Title: Anne Pigalle: Everything could be so perfect
Author: Ted Mico
Source: Melody Maker
Publish date: October 19, 1985
Anne Pigalle: Everything Could Be So Perfect (ZTT)
NAMES come to mind… distant, luxuriant, exotic names. French names — Edith Piaf, Gaulois, Vichie Suoize, St Laurent, Mitterand, Renault 5… and Anne Pigalle. Spot the odd one out. The first are very Rive Gauche, the last is simply gauche. Anne Pigalle — Sasha Distel raised an octave while stooping to new depths of vacant and posed deprivation as samba is cajolled into a shotgun wedding with Anne’s brittle half-sung chant of broken English.
Old numbers come to mind… broken dreams. Sadly, however, none of the slivers of atmosphere displayed here are strong enough to carry such a thinly-sketched personality, and Anne’s character is too frail to stamp its authority on the shifting scenes of background music that only fade into the distance.
Her signature is illegible. Her sex is sterile, antiseptic, and about as enticing as Maurice Chevalier’s left buttock. Even the wistful entreaties of “He! Stranger” complete with melodramatic violin serenades issue no warmth, no regret, no ecstacy and no pain. In fact, the only pain throughout the album occurs when Miss Pigalle actually tries to sing. A torch singer with no flames.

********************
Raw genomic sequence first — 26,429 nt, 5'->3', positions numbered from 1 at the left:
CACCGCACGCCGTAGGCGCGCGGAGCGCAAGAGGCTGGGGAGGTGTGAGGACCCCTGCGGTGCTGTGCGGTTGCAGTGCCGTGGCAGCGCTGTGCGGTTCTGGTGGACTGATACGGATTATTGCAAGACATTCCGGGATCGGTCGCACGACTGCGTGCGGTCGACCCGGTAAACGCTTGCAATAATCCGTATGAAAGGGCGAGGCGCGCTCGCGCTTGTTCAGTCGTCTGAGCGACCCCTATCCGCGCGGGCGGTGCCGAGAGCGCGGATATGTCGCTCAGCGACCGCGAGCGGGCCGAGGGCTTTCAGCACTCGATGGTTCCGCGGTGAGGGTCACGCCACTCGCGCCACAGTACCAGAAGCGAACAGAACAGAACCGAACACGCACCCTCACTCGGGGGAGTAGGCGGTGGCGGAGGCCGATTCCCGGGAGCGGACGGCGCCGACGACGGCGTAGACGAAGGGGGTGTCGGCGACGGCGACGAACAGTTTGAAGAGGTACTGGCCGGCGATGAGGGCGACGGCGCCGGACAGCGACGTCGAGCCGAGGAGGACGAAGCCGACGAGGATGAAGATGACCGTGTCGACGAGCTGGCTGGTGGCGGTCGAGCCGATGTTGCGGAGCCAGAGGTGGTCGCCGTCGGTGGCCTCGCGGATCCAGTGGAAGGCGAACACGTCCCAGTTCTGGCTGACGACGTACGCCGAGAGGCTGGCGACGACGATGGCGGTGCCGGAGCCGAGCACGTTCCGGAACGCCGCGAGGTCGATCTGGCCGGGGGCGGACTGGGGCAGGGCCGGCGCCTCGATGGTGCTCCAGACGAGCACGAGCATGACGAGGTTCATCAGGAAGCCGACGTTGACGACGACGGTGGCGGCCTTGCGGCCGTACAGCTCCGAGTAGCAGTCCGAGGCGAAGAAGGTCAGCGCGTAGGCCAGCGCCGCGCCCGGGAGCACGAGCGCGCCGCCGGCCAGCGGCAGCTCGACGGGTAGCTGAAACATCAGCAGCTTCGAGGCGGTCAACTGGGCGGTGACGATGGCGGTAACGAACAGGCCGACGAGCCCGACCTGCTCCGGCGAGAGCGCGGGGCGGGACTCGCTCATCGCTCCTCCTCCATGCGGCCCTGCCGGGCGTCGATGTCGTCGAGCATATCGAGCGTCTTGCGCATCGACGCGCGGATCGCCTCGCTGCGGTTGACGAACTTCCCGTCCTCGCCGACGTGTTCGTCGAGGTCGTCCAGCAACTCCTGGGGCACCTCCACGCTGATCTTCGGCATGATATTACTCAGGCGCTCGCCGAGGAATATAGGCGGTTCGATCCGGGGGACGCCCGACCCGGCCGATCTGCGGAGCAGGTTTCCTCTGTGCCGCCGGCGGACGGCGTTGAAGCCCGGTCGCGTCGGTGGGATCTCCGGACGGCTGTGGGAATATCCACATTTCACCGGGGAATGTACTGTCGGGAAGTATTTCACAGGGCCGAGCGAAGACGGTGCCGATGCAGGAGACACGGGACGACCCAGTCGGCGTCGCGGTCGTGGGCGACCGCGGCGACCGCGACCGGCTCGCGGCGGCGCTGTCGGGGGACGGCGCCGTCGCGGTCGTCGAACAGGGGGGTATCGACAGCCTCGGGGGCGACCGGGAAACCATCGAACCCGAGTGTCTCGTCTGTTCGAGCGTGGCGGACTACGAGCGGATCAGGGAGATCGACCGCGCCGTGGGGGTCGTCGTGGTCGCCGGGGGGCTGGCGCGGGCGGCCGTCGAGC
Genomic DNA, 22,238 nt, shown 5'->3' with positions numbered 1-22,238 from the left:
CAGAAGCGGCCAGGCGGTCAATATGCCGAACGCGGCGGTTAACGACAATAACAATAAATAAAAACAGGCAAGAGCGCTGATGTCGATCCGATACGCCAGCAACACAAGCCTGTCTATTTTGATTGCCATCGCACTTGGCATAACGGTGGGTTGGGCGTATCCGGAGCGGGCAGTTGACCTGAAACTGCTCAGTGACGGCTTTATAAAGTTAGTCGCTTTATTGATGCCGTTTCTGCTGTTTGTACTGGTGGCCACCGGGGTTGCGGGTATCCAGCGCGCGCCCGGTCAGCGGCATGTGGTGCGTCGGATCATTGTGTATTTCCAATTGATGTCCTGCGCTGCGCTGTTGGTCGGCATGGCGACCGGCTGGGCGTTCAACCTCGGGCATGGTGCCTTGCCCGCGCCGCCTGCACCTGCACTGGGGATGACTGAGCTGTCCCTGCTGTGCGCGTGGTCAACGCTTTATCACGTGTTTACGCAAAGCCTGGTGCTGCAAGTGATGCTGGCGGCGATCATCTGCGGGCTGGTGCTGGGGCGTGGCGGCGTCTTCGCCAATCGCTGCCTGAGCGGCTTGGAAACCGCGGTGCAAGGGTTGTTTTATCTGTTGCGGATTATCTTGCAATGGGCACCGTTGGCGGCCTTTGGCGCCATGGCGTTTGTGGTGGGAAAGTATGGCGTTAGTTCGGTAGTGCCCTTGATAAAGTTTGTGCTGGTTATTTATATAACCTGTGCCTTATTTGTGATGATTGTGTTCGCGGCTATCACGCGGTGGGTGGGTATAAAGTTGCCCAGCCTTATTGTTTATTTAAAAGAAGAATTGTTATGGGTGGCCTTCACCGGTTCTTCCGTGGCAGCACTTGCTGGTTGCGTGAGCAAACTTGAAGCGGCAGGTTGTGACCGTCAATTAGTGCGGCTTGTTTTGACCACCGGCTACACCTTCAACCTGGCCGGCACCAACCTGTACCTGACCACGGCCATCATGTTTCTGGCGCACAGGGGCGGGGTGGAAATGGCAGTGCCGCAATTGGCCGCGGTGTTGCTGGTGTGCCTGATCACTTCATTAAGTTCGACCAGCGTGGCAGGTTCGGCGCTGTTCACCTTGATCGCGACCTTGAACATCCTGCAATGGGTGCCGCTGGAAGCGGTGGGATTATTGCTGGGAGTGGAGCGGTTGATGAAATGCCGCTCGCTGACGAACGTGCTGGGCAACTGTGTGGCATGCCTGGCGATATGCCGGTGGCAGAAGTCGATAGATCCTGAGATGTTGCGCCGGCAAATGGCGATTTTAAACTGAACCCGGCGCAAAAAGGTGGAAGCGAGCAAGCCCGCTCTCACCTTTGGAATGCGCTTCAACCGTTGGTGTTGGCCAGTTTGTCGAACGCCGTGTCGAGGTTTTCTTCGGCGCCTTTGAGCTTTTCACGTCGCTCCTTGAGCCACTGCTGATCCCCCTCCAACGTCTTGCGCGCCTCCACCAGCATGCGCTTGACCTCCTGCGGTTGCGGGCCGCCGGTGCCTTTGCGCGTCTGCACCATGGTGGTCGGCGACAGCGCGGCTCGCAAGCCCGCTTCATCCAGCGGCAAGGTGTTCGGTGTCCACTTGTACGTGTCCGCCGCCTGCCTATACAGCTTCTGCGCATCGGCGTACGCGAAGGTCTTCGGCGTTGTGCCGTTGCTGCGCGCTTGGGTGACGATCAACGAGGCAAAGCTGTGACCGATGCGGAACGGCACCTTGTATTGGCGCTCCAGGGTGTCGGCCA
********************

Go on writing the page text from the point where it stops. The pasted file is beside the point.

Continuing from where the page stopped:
The bogus sophistication of “Looking For Love”, and the mindboggling emptiness of “Souvenier D’Un Paris” are only partly made pallatable by Luis Jardim’s sheen of production — a task overseen by the ever-present Trevor Horn. Rather a pity that both of them overlooked the severe limitations of a puppet chanteuse whose strings don’t work. Only “Intermission” breaks the emotive silence, and ear-splitting mundanity when swing harmoniums and cantering rhythms haul Pigalle’s voice out of transparency and into invisibility. Grace Jones could have pulled it off — Anne Pigalle merely pastes it on, crossing the fine line between cool detachment and rigid automation.
Words come to mind… Harsh words. French words. Words for Anne Pigalle… Give up.